LIGHTS, CAMERA, ACTION

Who the hell watched “Warcraft”? China is fueling the market for overdone Hollywood action movies

Obsession
Glass
Obsession
Glass

Hollywood’s failed domestic blockbusters, like Warcraft and Resident Evil: The Final Chapter, are among the highest-grossing movies in China—the world’s second-largest box office.

There, China’s 1.3 billion people are more drawn to Hollywood action movies with over-the-top visual effects than the fantasy sagas that lead in North America, John Zeng, president and board director at China’s Wanda Cinemas, said at CinemaCon this week, IndieWire reported.

That explains how Resident Evil: The Final Chapter and xXx: The Return of Xander Cage, which both bombed in the US, managed to beat out Star Wars: The Force Awakens, Rogue One: A Star Wars Story, and Beauty and the Beast—which topped the North American box office in 2015, 2016, and so far in 2017, respectively. (These movies were all released later in China than the US, with the exception of Beauty and the Beast.)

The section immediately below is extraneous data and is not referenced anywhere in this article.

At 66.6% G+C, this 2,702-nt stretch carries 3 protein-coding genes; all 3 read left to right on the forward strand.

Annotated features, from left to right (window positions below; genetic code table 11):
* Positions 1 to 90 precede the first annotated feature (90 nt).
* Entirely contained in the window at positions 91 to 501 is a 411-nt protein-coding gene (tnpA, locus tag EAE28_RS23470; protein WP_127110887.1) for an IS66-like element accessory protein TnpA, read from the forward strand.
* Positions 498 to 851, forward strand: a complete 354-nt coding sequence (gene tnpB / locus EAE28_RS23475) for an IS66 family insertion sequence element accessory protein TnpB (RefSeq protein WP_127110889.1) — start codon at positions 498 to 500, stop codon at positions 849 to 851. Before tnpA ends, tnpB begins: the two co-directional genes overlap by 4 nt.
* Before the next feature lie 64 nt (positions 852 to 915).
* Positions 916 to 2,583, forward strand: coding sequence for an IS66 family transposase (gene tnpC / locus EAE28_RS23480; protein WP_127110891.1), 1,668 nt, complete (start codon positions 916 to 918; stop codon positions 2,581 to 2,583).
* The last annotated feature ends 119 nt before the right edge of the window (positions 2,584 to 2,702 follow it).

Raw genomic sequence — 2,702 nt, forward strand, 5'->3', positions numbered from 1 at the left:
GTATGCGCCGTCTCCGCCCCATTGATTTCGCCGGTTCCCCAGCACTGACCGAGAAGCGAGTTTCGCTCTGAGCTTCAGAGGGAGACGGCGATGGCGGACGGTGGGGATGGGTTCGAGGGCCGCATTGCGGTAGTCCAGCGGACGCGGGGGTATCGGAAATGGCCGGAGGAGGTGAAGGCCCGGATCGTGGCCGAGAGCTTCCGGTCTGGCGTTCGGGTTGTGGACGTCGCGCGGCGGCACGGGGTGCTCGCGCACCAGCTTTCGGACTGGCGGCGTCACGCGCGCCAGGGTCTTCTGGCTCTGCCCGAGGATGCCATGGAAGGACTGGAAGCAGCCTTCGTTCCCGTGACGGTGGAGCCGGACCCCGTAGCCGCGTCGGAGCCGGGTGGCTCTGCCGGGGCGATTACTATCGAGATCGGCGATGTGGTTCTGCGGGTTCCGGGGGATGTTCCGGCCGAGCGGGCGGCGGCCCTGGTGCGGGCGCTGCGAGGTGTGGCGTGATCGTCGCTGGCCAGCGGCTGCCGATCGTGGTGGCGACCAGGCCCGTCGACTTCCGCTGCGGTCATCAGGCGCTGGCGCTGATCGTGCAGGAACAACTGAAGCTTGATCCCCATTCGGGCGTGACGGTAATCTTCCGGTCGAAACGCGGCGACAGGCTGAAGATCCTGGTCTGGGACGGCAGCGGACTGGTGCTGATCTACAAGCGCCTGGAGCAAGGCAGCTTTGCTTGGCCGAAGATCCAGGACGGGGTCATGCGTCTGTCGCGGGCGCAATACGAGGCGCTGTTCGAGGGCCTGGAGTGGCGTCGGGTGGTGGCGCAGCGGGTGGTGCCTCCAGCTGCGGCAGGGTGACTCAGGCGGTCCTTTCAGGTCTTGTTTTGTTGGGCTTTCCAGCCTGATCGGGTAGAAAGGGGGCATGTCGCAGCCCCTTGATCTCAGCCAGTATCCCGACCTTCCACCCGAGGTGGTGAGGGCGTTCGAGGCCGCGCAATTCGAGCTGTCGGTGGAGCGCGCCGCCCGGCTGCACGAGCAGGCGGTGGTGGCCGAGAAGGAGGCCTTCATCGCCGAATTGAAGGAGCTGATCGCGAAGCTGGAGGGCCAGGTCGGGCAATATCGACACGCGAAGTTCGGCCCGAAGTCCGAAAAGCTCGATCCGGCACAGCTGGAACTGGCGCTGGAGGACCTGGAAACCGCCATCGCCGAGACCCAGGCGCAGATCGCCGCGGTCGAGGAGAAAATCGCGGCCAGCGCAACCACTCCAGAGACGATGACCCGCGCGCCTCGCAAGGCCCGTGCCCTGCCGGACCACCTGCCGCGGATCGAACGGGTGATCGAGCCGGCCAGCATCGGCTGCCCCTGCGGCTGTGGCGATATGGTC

China alone made up half of Warcraft’s $433 million global box-office total. Domestically, it only brought in around $47 million, which was about 30% of the estimated $160 million it cost to make the movie, according to Box Office Mojo.

Chinese audiences are also resistant to Hollywood animation, Zeng reportedly said. That’s why big releases like Finding Dory and The Secret Life of Pets haven’t found as much success there as in the US. But some Hollywood titles with global appeal, like Zootopia, have been able to tap into China’s love for the genre.

And Chinese audiences love 3D movies, said Zeng, whose company also owns America’s largest theater chain, AMC Theatres, where 3D films don’t have the same cachet and are slowly disappearing. (Theaters charge more to watch a 3D film.)

China’s box office once threatened to overtake North America after nearly a decade of stupendous growth. But last year it hit a wall. China’s movie-ticket revenue grew less than 4% to 45.7 billion yuan ($6.6 billion), compared to a 48% lift the previous year, the Hollywood Reporter wrote, citing data from the state-run body that oversees film.

Zeng projected, through a translator at CinemaCon, that the Chinese box office will now grow between 15% and 20%, annually.

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